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Originally posted by kaiser3282 Originally posted by Angier2758 Hmmm plenty of games have been made by "true" gamers... (love how true = what I think a gamer is..lol) and they died.... even faster than the ones lead by non-gamers. Wonder why that is? Whole article is a bit too much like gamers patting themselves on the back. I'll fix the entire article: good games are made by smart people. Look at any game forums....do you REALLY think they'd make good gamers?
I dont think you realize which games were made by gamers and which were made by non-gaming suits calling the shots and who are after nothing but profit. Most of the older games, some of which are still succesful today, were designed and developed by gamers. The trend of games quickly dying started in more recent years because the development of those games is being completely controlled by the suits who saw there is more money to be made than they initially thought a decade or so ago.
Diablo 1 & 2, made by gamers - Diablo 3 made by suits
Vanilla WoW made by gamers - TBC made by a mix of gamers and suits - everything in WoW post TBC made by suits
In Diablo's case, most would argue that D1 & D2 were superior games in many ways to D3 (not graphically of course), and D3 lost themajority of its playerbase due to its design decisions driven by the suits / profit and now they are in the process of overhauling a lot of things in the game. A huge portion of D2 players played it for years, they didnt leave in droves shortly after launch like with D3.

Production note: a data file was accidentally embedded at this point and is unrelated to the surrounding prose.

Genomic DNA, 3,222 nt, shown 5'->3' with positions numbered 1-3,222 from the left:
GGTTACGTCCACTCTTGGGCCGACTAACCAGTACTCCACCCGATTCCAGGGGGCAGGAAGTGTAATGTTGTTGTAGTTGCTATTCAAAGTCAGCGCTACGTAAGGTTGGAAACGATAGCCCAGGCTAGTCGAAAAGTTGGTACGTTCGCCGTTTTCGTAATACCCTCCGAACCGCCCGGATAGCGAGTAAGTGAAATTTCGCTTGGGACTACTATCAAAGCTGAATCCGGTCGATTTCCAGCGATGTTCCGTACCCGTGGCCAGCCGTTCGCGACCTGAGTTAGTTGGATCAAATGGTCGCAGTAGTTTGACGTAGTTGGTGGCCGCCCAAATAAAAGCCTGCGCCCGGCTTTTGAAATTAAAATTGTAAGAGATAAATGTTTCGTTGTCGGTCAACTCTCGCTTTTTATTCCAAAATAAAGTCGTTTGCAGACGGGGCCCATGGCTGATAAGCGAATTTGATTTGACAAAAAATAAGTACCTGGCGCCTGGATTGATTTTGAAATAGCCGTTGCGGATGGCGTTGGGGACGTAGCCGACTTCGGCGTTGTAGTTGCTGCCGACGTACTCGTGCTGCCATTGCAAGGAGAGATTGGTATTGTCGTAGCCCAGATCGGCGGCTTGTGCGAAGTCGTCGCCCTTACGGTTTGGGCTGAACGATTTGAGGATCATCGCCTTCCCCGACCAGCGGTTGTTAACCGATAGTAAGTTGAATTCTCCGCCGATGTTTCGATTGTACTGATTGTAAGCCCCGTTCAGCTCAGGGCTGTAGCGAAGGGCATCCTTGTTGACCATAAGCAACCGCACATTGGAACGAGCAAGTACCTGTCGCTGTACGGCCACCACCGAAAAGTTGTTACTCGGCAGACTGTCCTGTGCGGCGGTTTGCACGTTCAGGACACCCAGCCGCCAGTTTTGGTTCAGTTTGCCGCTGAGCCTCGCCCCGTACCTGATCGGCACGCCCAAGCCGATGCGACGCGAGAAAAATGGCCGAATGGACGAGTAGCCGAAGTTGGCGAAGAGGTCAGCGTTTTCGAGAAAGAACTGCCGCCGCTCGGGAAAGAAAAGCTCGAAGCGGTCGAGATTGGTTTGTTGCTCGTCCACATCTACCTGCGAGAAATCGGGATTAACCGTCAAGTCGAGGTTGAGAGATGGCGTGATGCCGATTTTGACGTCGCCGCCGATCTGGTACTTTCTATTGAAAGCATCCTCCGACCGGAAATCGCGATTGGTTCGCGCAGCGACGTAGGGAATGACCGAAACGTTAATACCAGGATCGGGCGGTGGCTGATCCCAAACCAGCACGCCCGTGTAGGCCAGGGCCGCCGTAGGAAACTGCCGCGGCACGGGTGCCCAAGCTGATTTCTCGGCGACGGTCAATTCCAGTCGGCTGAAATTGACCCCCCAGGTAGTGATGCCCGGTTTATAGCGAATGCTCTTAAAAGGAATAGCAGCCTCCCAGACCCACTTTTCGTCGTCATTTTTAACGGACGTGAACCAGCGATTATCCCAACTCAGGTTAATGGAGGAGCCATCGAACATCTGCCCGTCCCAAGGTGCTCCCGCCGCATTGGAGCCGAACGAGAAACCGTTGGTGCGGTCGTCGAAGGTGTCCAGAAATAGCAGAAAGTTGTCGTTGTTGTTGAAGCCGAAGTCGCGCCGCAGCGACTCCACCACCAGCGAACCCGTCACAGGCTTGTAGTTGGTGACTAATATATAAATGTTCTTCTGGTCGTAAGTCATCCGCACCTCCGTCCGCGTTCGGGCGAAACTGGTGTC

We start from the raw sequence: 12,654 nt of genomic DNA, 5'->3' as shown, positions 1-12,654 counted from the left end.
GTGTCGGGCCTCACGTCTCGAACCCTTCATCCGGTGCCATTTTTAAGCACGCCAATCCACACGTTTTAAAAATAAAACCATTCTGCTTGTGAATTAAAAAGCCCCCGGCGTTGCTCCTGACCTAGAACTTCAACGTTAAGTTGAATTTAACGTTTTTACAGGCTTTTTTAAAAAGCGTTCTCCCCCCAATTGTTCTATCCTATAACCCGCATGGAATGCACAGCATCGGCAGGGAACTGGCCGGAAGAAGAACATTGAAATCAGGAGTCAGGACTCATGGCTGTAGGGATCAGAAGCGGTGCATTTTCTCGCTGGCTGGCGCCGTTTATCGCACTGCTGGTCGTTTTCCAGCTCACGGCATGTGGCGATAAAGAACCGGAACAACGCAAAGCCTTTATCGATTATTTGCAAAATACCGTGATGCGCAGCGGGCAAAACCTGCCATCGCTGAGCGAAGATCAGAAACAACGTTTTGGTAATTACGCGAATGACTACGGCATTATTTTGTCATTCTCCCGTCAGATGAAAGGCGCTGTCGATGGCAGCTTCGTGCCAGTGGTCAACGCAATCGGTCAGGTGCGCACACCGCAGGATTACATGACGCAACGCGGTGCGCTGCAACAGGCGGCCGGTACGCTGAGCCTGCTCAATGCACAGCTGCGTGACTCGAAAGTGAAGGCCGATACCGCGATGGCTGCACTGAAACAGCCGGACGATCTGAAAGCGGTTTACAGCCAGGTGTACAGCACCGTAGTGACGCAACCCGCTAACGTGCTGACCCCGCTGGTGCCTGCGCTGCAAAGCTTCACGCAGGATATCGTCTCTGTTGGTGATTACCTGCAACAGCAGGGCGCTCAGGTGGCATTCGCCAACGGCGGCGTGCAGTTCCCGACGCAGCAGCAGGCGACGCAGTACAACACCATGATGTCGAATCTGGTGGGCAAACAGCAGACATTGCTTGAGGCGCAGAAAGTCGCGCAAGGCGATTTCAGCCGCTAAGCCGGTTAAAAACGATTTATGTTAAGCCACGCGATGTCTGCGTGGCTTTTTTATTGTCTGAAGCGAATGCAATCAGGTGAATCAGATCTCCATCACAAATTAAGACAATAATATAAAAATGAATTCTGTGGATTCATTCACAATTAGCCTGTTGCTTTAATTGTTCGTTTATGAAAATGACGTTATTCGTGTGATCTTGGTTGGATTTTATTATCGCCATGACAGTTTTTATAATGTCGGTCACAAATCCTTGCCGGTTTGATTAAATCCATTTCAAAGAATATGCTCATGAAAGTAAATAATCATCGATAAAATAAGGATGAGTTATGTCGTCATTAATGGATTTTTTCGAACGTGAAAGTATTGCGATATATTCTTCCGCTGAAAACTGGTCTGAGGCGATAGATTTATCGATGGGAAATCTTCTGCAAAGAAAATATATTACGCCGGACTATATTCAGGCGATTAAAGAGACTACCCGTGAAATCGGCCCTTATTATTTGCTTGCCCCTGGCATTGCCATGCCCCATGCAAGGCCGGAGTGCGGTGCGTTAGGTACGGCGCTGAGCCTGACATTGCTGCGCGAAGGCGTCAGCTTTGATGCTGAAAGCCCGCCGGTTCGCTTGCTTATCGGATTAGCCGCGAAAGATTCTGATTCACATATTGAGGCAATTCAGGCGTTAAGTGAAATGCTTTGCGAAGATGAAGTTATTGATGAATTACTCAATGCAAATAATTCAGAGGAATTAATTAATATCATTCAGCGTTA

WoW has achieved the success it has due to the work done in Vanill and TBC. Since then the direction and focus of the game has changed and with the last couple expansions WOTLK and Cata, MoP has yet to be seen) population started dropping shortly after the release of each.
In both cases, the original devs have since moved on to other companies & projects while less talented people have replaced them. Similar things have happened with other games and their sequels or expansions over the years.
Anyway. The whole gamers making games thing doesnt mean every gamer would make a good game. However only a gamer could actually make a truly good game. A gamer tends to create a game with an actual vision and consideration for what their target audience enjoys. They make decisions based on wether or not the game is enjoyable. A non-gamer / suit makes their decisions based on profit, or lack of it. They dont play their games and dont have the slightest clue what is bad about their games or what their playerbase actually desires.